Breaking into the political world of Washington, D.C. brings its own set of challenges. “How do you talk to someone who is not of the same political slant you are?” asks Anita Rees, a career exploration specialist in Notre Dame’s Career Center. “What do students need to know to find a job in D.C.? How is the protocol there different from other cities?”
Thanks to the Notre Dame D.C. Mentoring Program, students can find answers to these questions and get valuable career advice from successful Notre Dame graduates who were once in their shoes.
The Career Center program pairs students who intern in the Washington, D.C. area with Notre Dame alumni working there. It is open to students with summer internships, as well as those who participate in the Washington Program—a semester-long experience combining internships with political science coursework offered by the College of Arts and Letters’ Rooney Center for the Study of American Democracy.
“The D.C. Mentoring Program helps students explore a career path and gain professional advice,” Rees says. “Many times, the mentor and mentee continue their relationship and connection after the summer or semester.”
Arts and Letters students Kathryn Suarez (left) and Sarah McGough (right) attend a Notre Dame alumni event in Washington, D.C.
Senior Kathryn Suarez, an economics and political science double major in the College of Arts and Letters, interned last summer at Booz Allen Hamilton, a Washington D.C.-based consulting firm.
During her internship, she provided pipeline analysis for various proposals, determining what types of projects the company should pursue. She also spent 30 days working on a $70 million government proposal.
Through the D.C. Mentoring Program, Suarez was able to meet with two Notre Dame alumni, one of whom works at the U.S. Department of State.
“The program provided me the opportunity to meet people outside my work environment,” says Suarez, who hopes to work for the State Department following graduate school. “I had a support group that said, ‘you’re doing great so far, but these are some things you can do to make yourself more competitive.’”
Suarez says she appreciated that both of her mentors were recent Notre Dame graduates who understood her perspective and helped her strategize about her future career.
“The first time we met, we talked about what I was looking for long term, and they talked about their experience and what they did,” she says. “Then, they both put me into contact with people in more specific fields I was interested in.”
They also emphasized the value of making those connections, she says. “I learned to maintain those relationships and whenever you meet someone to further that relationship. Don’t take anything for granted and continually loop back in.”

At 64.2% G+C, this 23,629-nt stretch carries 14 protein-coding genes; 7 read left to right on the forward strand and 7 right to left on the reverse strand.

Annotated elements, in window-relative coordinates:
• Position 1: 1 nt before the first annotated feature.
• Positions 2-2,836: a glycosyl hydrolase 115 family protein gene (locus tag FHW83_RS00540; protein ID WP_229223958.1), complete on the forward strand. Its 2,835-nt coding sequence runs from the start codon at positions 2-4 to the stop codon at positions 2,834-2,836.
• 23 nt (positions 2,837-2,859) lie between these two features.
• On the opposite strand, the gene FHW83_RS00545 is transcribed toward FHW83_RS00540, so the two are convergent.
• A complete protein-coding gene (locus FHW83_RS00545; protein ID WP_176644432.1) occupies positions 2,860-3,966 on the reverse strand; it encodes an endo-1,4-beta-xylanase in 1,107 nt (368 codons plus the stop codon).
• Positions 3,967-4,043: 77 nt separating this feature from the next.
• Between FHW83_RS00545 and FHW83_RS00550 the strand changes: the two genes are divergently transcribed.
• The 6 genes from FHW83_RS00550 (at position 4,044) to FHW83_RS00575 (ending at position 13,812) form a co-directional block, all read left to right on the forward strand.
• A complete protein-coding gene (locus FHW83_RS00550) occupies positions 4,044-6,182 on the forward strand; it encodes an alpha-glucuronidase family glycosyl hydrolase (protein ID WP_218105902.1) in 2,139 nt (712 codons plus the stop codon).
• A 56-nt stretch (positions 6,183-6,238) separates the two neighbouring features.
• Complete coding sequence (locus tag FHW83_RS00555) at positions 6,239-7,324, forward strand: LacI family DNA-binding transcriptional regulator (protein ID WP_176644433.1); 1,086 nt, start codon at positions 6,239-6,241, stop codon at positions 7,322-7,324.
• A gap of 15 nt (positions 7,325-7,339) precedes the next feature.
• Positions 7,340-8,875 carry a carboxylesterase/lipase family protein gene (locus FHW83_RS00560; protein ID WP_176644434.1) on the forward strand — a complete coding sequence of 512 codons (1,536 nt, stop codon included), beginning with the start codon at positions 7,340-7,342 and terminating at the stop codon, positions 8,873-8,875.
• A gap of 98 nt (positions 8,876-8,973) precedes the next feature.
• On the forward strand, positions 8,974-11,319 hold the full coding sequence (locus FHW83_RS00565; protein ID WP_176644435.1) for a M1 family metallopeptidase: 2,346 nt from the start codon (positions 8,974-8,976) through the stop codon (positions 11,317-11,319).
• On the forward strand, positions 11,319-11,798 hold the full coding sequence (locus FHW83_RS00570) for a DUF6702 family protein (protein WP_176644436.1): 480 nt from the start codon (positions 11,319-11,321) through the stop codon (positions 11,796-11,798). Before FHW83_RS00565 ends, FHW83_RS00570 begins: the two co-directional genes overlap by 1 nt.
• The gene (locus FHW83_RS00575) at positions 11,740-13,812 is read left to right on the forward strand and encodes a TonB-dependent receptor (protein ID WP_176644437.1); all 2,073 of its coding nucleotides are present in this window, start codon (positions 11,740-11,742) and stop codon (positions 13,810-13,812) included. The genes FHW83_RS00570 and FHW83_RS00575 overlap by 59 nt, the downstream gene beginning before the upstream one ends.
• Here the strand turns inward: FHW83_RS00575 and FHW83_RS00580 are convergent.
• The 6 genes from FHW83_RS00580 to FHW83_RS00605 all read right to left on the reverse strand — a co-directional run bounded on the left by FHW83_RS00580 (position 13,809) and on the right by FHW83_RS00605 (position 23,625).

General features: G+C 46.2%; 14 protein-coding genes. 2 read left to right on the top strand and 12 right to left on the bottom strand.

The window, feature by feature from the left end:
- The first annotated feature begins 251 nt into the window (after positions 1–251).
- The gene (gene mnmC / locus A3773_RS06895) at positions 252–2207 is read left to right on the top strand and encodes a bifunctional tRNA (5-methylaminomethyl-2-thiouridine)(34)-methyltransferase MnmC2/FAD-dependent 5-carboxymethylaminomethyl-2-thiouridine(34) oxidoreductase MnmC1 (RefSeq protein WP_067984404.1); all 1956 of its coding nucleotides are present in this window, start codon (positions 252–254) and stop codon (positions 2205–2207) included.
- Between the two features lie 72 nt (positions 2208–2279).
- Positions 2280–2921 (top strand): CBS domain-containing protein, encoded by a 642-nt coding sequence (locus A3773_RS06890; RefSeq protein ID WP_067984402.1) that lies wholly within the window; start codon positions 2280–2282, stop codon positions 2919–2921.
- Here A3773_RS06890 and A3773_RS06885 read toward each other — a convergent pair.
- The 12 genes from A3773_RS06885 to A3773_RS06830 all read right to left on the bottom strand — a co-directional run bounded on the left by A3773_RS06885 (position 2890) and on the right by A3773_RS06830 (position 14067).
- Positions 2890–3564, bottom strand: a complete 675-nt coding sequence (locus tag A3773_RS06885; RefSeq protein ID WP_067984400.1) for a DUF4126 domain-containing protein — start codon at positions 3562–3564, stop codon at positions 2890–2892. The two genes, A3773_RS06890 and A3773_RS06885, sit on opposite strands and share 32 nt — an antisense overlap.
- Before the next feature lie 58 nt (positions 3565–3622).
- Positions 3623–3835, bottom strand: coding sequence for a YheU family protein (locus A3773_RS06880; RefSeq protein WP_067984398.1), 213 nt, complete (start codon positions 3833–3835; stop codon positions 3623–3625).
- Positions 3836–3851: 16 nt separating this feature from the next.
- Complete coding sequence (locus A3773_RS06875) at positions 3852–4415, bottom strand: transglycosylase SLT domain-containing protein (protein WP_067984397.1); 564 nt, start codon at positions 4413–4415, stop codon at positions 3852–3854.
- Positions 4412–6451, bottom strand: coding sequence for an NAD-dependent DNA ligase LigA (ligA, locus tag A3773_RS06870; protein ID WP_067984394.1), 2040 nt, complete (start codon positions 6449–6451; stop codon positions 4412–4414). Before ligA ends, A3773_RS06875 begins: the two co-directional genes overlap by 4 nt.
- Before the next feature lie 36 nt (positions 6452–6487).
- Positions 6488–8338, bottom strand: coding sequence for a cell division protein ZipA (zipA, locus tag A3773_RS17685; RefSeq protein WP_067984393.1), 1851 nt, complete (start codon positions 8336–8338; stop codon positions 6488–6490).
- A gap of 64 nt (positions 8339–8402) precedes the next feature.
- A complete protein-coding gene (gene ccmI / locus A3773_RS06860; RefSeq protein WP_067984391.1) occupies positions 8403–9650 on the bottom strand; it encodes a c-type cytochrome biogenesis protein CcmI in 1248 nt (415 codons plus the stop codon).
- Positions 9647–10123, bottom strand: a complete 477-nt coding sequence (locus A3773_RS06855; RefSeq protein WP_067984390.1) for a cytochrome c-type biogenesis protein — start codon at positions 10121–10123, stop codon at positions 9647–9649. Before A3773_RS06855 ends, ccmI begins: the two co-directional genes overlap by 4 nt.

Senior John Vernon attended Bob Dole’s 90th Birthday party while interning in Washington, D.C.
While in Washington, interns meet regularly with their mentors and are encouraged to ask any questions they may have—not only about the mentor’s particular career but also about any aspect of their internship or D.C. political culture.
“The students truly drive the questions that are asked, the issues that are discussed,” Rees says. “They set the goals of what they want to learn from their mentors.”
Senior John Vernon, a psychology and science pre-professional major, interned during summer 2013 at American Continental Group, a public policy consulting firm in D.C. As a research analyst, he had the opportunity to attend congressional hearings on the Hill, research clients, and prepare reports for lobbyists.
Vernon, who hopes to pursue a career in science and technology policy, says he appreciated seeing “the applications of science in the political arena.”
Through the D.C. Mentoring Program, Vernon was partnered with an editor at The Pew Charitable Trusts. While his mentor’s career path was different than what Vernon intends to pursue, the experience has been extremely beneficial.
His mentor, Vernon says, encouraged him to ask himself critical questions about his career path.
“It was interesting because his background was very different from mine,” Vernon says. “He had a background in journalism and was always asking those difficult questions to people. That kind of mindset challenged me to think about my own life.
“He asked things that you don’t think about on a day-to-day basis, but the questions are still relevant, still important. So, it was very insightful and critical for my development.”
The Art of Networking
Students who are planning an internship in Washington, D.C. may apply to the D.C. Mentoring Program through the Career Center. Once selected, participants attend a training session and list their top three choices for mentors who represent a career area they would like to explore. Taking the student’s career interests and choices into consideration, the Career Center will match the student with a mentor.
One of the key benefits of the mentoring program, Rees says, is that it allows students to become more comfortable with networking and knowing how to make those things happen in a natural way.
“As we all know, the world of jobs is greatly facilitated by networking,” Rees says. “Our mentors assist students in terms of networking with other alumni or within other fields that the student may want to explore.”
Suarez agrees and encourages other students to take advantage of the opportunities Notre Dame offers in terms of connecting to the University’s powerful alumni network.
The alumni, she says, “want to do what they can to help get you to where you want to go because they were in your position not too long ago.”